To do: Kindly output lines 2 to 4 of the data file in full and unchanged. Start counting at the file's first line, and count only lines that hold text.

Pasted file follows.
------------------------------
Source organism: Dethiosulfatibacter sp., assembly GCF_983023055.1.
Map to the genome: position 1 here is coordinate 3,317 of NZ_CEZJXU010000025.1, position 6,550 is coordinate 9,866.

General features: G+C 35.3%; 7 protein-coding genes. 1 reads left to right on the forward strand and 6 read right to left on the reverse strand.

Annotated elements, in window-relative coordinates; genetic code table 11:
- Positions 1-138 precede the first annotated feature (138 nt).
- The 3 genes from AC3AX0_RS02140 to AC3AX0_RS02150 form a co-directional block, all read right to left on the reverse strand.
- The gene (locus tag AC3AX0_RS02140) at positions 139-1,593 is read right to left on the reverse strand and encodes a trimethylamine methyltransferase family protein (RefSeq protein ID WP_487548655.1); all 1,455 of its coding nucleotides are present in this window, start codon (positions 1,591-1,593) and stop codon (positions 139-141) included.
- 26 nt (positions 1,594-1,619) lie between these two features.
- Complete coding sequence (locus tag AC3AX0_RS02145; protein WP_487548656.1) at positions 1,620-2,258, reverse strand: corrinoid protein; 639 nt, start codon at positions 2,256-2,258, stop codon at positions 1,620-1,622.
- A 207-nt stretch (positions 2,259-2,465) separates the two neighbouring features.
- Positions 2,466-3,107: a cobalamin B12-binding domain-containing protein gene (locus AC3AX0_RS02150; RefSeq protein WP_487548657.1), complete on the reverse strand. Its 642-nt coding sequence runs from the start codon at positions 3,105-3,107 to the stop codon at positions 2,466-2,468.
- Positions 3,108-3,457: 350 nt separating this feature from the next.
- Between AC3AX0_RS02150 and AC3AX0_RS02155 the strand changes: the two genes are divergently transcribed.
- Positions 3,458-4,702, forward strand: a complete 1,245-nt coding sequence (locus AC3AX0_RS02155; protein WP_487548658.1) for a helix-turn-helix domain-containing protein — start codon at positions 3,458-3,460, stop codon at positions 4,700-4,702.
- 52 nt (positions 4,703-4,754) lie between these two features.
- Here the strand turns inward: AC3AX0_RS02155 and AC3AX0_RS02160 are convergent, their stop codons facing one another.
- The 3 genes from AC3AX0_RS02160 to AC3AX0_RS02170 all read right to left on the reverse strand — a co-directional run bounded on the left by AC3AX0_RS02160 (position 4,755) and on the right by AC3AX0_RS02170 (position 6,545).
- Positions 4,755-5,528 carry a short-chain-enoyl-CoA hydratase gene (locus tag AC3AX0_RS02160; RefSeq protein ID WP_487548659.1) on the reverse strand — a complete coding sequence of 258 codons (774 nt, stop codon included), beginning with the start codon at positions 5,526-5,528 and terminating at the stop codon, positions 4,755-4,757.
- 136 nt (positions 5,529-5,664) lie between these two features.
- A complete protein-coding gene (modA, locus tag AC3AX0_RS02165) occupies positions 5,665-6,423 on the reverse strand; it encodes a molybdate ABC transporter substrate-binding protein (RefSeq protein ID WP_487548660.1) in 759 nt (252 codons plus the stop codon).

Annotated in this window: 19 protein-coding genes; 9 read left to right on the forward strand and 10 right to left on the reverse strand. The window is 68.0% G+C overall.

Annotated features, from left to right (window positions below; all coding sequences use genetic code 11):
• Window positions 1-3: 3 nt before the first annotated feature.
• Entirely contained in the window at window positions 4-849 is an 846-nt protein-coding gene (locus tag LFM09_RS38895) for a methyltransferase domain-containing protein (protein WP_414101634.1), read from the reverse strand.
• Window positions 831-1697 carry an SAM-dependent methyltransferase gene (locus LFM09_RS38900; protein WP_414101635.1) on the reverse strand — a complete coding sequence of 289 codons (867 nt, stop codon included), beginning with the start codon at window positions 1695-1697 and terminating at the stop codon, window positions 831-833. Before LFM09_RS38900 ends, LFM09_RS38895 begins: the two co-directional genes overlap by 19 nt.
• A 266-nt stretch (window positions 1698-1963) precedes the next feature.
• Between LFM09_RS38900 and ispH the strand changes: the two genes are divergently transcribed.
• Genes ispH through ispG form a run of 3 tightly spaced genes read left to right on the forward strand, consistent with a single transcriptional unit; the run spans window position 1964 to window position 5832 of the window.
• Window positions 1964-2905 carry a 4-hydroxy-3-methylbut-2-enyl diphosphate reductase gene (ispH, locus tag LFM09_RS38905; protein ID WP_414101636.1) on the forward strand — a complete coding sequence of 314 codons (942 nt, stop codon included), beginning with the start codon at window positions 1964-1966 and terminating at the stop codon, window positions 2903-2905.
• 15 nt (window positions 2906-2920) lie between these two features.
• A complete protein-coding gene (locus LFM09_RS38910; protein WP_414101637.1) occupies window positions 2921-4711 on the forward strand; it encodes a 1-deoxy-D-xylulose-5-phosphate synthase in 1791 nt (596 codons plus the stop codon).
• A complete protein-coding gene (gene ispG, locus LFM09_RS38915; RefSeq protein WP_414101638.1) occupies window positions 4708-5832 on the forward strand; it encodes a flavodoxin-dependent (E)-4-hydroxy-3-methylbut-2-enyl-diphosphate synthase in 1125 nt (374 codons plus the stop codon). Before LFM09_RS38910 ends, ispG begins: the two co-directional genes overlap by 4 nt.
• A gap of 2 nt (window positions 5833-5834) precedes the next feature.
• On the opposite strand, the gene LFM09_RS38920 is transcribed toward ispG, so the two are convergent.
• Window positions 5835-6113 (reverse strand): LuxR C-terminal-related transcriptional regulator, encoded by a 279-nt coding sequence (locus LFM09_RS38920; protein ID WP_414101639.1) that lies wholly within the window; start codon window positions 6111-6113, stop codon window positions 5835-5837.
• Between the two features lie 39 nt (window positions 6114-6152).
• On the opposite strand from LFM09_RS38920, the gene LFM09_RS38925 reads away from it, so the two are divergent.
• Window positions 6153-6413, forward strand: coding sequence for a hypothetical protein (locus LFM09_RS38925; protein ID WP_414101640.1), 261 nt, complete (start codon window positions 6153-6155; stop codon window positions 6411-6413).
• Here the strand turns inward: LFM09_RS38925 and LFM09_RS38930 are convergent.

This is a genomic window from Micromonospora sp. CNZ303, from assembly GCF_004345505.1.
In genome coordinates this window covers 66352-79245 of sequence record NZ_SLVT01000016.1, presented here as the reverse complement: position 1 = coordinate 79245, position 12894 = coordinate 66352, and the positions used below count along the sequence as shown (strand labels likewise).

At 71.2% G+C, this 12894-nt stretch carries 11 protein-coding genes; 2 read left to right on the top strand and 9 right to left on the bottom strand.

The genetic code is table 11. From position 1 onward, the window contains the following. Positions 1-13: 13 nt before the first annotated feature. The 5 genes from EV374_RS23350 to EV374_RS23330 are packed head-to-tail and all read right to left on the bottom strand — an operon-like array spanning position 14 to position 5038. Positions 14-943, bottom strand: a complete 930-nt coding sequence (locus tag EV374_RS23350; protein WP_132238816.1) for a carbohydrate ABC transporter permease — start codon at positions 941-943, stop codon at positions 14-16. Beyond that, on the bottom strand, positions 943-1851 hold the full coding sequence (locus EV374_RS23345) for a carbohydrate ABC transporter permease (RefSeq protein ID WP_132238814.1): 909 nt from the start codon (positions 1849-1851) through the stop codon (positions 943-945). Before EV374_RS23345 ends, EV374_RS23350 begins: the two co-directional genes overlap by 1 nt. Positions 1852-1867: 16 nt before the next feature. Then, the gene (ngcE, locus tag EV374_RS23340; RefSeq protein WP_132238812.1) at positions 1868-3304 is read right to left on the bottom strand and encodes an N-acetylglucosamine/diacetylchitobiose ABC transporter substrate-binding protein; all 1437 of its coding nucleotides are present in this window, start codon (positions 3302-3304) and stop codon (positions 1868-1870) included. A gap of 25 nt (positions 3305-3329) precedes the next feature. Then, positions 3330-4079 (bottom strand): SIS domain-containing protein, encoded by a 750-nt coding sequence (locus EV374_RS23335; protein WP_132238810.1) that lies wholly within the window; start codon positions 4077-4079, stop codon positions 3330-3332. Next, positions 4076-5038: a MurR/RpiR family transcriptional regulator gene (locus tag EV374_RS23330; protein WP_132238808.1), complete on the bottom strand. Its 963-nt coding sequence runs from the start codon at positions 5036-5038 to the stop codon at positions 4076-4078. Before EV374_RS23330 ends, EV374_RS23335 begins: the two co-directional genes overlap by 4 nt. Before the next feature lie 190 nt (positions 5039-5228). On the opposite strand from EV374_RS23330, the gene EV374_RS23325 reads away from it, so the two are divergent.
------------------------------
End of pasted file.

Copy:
Map to the genome: position 1 here is coordinate 3,317 of NZ_CEZJXU010000025.1, position 6,550 is coordinate 9,866.

General features: G+C 35.3%; 7 protein-coding genes. 1 reads left to right on the forward strand and 6 read right to left on the reverse strand.

Annotated elements, in window-relative coordinates; genetic code table 11: